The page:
variability in the timing and magnitude of the cytosolic free Ca2+ signal. The
Ca2+ signals from individual cells could be classified into four types: (a) type 1, a
transient rise in Ca2+ occurring within 6 s; (b) type 2, an oscillating cytosolic free
Ca2+; (c) type 3, a latent Ca2+ transient significantly delayed (21-56 s); and (d)
type 4, no significant Ca2+ rise. These response types accounted for
approximately 41%, 15%, 26% and 18% of the population respectively for
stimulation with 1 microM f-met-leu-phe peptide (n = 27) and 52.5%, 15%,
11.5% and 21% respectively for 0.1 microM f-met-leu-phe peptide (n = 52). The
oxidase in neutrophils in which the cytosolic free Ca2+ concentration rose to
greater than 250 nM always became activated. In the presence of
extracellular Ca2+, cytosolic Ca2+ rose uniformly throughout the cell,
whereas in the absence of extracellular Ca2+, a localized Ca2+ ‘cloud’ was
observed in approximately 30% of cells. A localized activation of the oxidase
accompanied the presence of the Ca2+ ‘cloud’ when the 250 nM Ca2+
threshold was exceeded. The data presented here therefore demonstrate a
tight coupling in individual neutrophils between an elevation in cytosolic free
Ca2+ above a threshold of 250 nM and activation of the oxidase.
PMID: 1965710 [PubMed – indexed for MEDLINE] Science. 1986 Jun 20;232(4757):1554-6.
Calcium modulation activates Epstein-Barr virus genome in latently infected cells.
Faggioni A, Zompetta C, Grimaldi S, Barile G, Frati L, Lazdins J.
In many viral infections the host cell carries the viral genome without producing
viral particles, a phenomenon known as viral latency. The cellular mechanisms
by which viral latency is maintained or viral replication is induced are not
known. The modulation of intracellular calcium concentrations by calcium
ionophores induced Epstein-Barr viral antigens in lymphoblastoid cell lines
that carry the virus. When calcium ionophores were used in conjunction with
direct activators of protein kinase C (12-O-tetradecanoyl phorbol-13-acetate
and a synthetic diacylglycerol), a greater induction of viral antigens was
observed than with either agent alone. Activation of protein kinase C may be
required for the expression of the viral genome.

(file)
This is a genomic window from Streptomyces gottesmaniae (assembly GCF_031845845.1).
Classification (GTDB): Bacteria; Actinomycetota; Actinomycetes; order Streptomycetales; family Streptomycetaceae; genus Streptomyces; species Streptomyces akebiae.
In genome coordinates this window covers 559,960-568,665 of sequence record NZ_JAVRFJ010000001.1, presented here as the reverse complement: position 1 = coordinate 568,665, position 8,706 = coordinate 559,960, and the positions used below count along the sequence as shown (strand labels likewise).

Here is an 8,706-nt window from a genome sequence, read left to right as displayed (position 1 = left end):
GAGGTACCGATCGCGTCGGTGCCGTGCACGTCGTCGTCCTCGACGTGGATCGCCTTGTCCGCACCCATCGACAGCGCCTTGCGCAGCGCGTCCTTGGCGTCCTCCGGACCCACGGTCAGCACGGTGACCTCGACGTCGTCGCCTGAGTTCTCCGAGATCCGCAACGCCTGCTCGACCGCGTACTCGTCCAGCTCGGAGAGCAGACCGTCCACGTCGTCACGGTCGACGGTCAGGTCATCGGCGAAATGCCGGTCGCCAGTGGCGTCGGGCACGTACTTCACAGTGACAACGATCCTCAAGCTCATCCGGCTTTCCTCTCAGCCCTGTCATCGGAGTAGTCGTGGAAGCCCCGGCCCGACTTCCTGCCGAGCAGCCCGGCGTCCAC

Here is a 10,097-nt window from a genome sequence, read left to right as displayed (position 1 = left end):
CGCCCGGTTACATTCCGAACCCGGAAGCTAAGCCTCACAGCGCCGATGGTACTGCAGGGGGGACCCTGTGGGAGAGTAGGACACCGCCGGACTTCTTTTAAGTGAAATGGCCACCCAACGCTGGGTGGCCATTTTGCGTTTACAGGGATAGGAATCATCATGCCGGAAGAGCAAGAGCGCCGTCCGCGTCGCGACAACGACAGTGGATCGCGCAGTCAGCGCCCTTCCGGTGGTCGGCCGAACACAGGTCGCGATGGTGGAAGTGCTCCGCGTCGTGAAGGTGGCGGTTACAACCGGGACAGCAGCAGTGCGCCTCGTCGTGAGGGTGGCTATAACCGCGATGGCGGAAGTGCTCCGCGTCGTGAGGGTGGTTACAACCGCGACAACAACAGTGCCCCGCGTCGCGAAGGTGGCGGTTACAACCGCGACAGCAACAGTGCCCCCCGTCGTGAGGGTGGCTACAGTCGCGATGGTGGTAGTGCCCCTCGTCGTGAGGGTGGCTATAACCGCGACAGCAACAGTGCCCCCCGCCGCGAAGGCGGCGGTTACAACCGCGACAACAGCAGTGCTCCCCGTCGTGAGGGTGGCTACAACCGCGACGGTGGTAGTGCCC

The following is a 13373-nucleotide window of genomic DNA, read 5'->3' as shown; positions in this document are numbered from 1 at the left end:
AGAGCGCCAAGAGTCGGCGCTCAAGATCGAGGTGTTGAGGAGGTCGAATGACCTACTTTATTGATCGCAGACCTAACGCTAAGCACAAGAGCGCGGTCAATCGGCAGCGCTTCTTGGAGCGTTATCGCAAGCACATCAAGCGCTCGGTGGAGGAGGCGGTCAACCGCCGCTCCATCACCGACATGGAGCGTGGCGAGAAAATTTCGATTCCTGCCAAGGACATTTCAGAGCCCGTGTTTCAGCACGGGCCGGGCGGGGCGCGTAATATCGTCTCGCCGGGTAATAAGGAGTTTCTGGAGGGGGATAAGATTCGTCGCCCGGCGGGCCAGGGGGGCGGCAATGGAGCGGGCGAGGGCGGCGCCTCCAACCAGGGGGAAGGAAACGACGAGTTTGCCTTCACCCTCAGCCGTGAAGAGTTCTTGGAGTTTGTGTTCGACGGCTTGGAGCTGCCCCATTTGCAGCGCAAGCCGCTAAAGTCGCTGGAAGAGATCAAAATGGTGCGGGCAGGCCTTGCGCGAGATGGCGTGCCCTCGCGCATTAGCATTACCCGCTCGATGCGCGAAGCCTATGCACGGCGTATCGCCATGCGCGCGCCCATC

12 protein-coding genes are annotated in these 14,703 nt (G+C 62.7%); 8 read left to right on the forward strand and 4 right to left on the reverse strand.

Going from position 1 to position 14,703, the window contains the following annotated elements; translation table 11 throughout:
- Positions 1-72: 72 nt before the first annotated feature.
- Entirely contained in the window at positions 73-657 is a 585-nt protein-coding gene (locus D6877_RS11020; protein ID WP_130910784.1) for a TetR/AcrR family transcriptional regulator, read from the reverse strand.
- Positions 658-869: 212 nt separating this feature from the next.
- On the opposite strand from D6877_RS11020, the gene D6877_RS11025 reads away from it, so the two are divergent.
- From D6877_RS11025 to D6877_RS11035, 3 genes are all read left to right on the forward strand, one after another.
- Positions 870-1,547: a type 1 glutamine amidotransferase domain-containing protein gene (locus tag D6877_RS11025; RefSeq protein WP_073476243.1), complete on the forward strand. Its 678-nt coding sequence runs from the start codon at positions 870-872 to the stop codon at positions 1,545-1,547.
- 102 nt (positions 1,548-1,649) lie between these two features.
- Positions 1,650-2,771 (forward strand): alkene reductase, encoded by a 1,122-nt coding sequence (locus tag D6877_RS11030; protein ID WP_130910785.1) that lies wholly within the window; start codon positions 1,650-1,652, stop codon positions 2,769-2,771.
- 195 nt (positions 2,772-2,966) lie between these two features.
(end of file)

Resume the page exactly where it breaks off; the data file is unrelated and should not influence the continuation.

PMID: 3012779 [PubMed – indexed for MEDLINE] April 17, 2003
How do cells signal and attack foreign matter?
U-M Kellogg Eye Center researcher’s high-speed images show how cells mobilize for immune response
ANN ARBOR, MI – New high-speed imaging techniques are allowing scientists to show how a
single cell mobilizes its resources to activate its immune response, a news research study shows.
Howard R. Petty, Ph.D., professor and biophysicist at the University of Michigan Health System’s Kellogg Eye Center,
has dazzled his colleagues with movies of fluorescent-lit calcium waves that pulse through the cell, issuing an
intracellular call-to-arms to attack the pathogens within. He explains that these high-speed images provide
a level of detail about cell signaling that simply wasn’t possible just a few years ago.
In the April 15 issue of the Proceedings of the National Academy of Sciences, Petty provides more detail on cell
signaling, depicting what he calls the “molecular machinery” underlying the immune response. He has identified a
sequence of amino acids (LTL) that controls the calcium wave pathway and, crucially, the ability
of immune cells to destroy targets. The findings are important because they could eventually lead scientists to design drugs based
on the amino acid motif. “Our clinical goal,” explains Petty, “is to characterize the
immune cell’s signaling function so that we can interrupt it or somehow intervene when it begins to misfire.” The process
has implications for treating autoimmune diseases such as arthritis, multiple sclerosis, and the eye disorder uveitis.
Through images of phagocytosis, the process by which a cell engulfs and then destroys its
target, Petty is able to track the movement of calcium waves as they send signals to key
players in the immune response. The “calcium wave” is a stream of calcium ions coming into the cell, which is detected by the fluorescence emission of a calcium-sensing dye.
As a cell membrane begins to surround its target, two calcium waves begin to circulate. When the target is completely surrounded, one wave traveling
In phagocytosis, a wave traveling around the cell’s perimeter splits in two, with the